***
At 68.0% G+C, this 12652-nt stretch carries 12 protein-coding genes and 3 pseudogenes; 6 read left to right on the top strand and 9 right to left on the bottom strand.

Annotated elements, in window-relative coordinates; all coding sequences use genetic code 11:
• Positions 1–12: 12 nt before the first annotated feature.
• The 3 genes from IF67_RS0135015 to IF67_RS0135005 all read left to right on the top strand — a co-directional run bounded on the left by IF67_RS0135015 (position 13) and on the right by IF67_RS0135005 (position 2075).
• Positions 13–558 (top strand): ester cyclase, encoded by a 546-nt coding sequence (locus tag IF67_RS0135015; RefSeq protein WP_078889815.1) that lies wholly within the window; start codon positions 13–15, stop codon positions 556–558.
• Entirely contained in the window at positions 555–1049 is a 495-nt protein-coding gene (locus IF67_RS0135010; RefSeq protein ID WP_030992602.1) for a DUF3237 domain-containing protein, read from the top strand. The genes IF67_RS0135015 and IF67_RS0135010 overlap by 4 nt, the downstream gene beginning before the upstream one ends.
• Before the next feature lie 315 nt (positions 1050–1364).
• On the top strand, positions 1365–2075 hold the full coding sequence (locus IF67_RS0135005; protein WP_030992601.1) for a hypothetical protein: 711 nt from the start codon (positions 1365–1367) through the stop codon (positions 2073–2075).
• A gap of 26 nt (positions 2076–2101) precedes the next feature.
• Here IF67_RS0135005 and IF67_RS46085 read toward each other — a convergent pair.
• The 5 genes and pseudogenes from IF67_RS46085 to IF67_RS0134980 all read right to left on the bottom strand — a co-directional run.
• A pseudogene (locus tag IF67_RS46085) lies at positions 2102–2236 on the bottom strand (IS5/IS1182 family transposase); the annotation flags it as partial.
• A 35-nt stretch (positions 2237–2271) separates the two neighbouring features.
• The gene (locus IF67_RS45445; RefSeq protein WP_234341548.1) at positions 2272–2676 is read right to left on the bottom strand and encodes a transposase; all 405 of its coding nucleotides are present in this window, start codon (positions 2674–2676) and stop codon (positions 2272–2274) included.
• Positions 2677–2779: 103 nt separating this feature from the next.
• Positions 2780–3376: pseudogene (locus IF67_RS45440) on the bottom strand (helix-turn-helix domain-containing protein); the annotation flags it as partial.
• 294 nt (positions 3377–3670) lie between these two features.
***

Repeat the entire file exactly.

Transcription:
At 68.0% G+C, this 12652-nt stretch carries 12 protein-coding genes and 3 pseudogenes; 6 read left to right on the top strand and 9 right to left on the bottom strand.

Annotated elements, in window-relative coordinates; all coding sequences use genetic code 11:
• Positions 1–12: 12 nt before the first annotated feature.
• The 3 genes from IF67_RS0135015 to IF67_RS0135005 all read left to right on the top strand — a co-directional run bounded on the left by IF67_RS0135015 (position 13) and on the right by IF67_RS0135005 (position 2075).
• Positions 13–558 (top strand): ester cyclase, encoded by a 546-nt coding sequence (locus tag IF67_RS0135015; RefSeq protein WP_078889815.1) that lies wholly within the window; start codon positions 13–15, stop codon positions 556–558.
• Entirely contained in the window at positions 555–1049 is a 495-nt protein-coding gene (locus IF67_RS0135010; RefSeq protein ID WP_030992602.1) for a DUF3237 domain-containing protein, read from the top strand. The genes IF67_RS0135015 and IF67_RS0135010 overlap by 4 nt, the downstream gene beginning before the upstream one ends.
• Before the next feature lie 315 nt (positions 1050–1364).
• On the top strand, positions 1365–2075 hold the full coding sequence (locus IF67_RS0135005; protein WP_030992601.1) for a hypothetical protein: 711 nt from the start codon (positions 1365–1367) through the stop codon (positions 2073–2075).
• A gap of 26 nt (positions 2076–2101) precedes the next feature.
• Here IF67_RS0135005 and IF67_RS46085 read toward each other — a convergent pair.
• The 5 genes and pseudogenes from IF67_RS46085 to IF67_RS0134980 all read right to left on the bottom strand — a co-directional run.
• A pseudogene (locus tag IF67_RS46085) lies at positions 2102–2236 on the bottom strand (IS5/IS1182 family transposase); the annotation flags it as partial.
• A 35-nt stretch (positions 2237–2271) separates the two neighbouring features.
• The gene (locus IF67_RS45445; RefSeq protein WP_234341548.1) at positions 2272–2676 is read right to left on the bottom strand and encodes a transposase; all 405 of its coding nucleotides are present in this window, start codon (positions 2674–2676) and stop codon (positions 2272–2274) included.
• Positions 2677–2779: 103 nt separating this feature from the next.
• Positions 2780–3376: pseudogene (locus IF67_RS45440) on the bottom strand (helix-turn-helix domain-containing protein); the annotation flags it as partial.
• 294 nt (positions 3377–3670) lie between these two features.